|One of the few truly site-specific artworks in 2010: recycled plastic bottle 'icicles'|
Stylistically, most of the sculptures bear few similarities to the sculptures shown in contemporary galleries or even at other popular outdoor exhibitions around the world. One of the things I’ve noticed over the years is an increase in monumental cast or assembled metal works, often bronze, and either rigidly abstract or nauseatingly figurative. This last exhibition, in fact, gave me a sense of deja vou – it seemed that they’d re-exhibited the works from 2009. Now, I have no problem with abstract work, nor bronze as a material, however, the works were so Caroesque that I was reminded of Charles Green’s comments in his book Peripheral Vision. Green describes the gulf between the ‘older welded-steel sculptors and the younger post-object artists’ at the significant Mildura Sculpture Triennial one year. Apparently, this evident generational gap ‘led to the enclave of formalist works being labelled “Karo Korner”’ (Green, 1995 p. 17). I want to highlight the date of the exhibition: it was 1973. I believe that contemporary art has well and truly moved on from these traditional styles, styles that were becoming quickly irrelevant 40 years ago. Of course, such sculptures are interesting when considered in their historical context, however I fail to see the relevance of such heavy, masculine, and permanent works (and I emphasise the more negative connotations of the adjectives) to contemporary culture and society. Evidently, most museums and artists agree, and it’s really only at SS that I’ve witnessed such a popularity in this conservative and traditional artform. I should probably add at this point, that Sir Anthony Caro was actually invited to exhibit in the 2010 SS. I laughed when I saw his work, because I came across the massive structure plonked on the grassy cliff just as I was explaining to my friends what I mean by ‘Caroesque’. I also need to emphaise that I enjoy Anthony Caro’s work, and my objection to the SS’s ‘Karo Korner’ is merely concerned with its relevance to 21st century art practice.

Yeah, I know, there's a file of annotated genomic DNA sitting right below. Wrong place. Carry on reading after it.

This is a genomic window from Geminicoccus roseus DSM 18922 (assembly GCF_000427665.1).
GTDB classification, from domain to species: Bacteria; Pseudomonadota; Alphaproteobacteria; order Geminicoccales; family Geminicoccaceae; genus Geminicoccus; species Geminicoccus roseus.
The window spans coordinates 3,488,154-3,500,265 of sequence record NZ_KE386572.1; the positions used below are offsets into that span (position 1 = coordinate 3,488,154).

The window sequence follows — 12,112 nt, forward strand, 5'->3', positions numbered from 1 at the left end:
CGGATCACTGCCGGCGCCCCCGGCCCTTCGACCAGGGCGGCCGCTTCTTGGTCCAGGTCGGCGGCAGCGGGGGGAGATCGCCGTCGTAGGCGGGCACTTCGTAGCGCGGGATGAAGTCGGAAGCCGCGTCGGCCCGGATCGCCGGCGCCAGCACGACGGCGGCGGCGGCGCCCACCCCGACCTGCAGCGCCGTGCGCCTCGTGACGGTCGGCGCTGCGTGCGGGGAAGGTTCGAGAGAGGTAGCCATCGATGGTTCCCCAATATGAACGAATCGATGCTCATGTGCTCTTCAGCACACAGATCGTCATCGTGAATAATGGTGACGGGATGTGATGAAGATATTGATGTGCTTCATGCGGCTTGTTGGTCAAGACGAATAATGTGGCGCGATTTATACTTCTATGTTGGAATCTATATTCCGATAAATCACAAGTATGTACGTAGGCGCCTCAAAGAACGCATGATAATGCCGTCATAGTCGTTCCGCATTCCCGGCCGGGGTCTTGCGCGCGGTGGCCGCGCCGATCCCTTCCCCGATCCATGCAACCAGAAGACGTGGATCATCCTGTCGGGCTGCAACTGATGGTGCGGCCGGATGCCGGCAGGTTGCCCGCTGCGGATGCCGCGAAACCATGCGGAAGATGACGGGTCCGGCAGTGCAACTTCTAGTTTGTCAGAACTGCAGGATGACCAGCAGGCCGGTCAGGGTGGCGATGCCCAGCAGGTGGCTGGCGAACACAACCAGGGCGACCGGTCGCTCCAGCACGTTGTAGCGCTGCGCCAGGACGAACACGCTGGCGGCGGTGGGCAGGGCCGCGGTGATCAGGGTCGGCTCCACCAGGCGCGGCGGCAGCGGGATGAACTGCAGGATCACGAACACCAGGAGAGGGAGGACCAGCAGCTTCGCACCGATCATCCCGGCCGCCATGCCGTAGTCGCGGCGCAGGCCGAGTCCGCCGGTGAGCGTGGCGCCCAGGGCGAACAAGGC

So why is SS so regressive in their choice of artwork? I understand that the works have to be durable due to their windy outdoor site, yet the exhibition is only for a couple of weeks and there are plenty of other materials and styles that can withstand such weather. Perhaps it’s because most of the entries embraced more traditional materials and subjects; although I doubt it, because not only do most practicing Australian artists work in more contemporary media (based on what I see in both commercial and public galleries, artist websites, and my friends and colleagues’ work), but I know of many excellent and high-profile artists being turned down for proposals that engage with the site in relevant and interesting ways. I also know that in past SS exhibitions, there have many more site-specific works of art. My guess is that such sculptures sell. Site-specific installations, regardless of their merit, do not sell as well as stand-alone works, simply because they often require a dialogue with the site to work properly. Additionally, in terms of materials, bronze is easier to sell (particularly to a conservative public) because of its associations with wealth, permanency and tradition. These works are safe; they don’t challenge the definition of art or cause controversy. Yet, the sheer number of them in the last few years of SS has made the exhibition just that: safe, traditional, boring and conservative.
Imagine how innovative and interesting SS could be if they had more works that actually interacted with the site. The landscape is incredible and calls out for playful and relevant artworks. The cliffs, the thrashing waves, the wind, the sand, the handrails, the plants gripping onto the cliffs, the dripping water, the salt, the tourists, the gentrification of the area’s housing, the caves… I mean, the site wants to be in dialogue with the sculptures, and yet the majority of the sculptures are simply ‘plonked’ there. While public artworks for the last 40-odd years have been moving towards interactivity and relevance to the historical, special or cultural aspects of their respective sites, SS is regressive, returning to a pre-1970s public art and ignoring the wonderful developments in outdoor art which have flourished since Christo wrapped Little Bay in 1969.
Let’s be proud of our country’s outstanding contemporary artists and make sure that SS, as one of the most popular and high-profile outdoor exhibitions, does justice to our thriving art scene. For if I was a tourist from another country and witnessed only Sculpture by the Sea as illustrative of 21st century art in Australia, I’d think were stuck in 1968.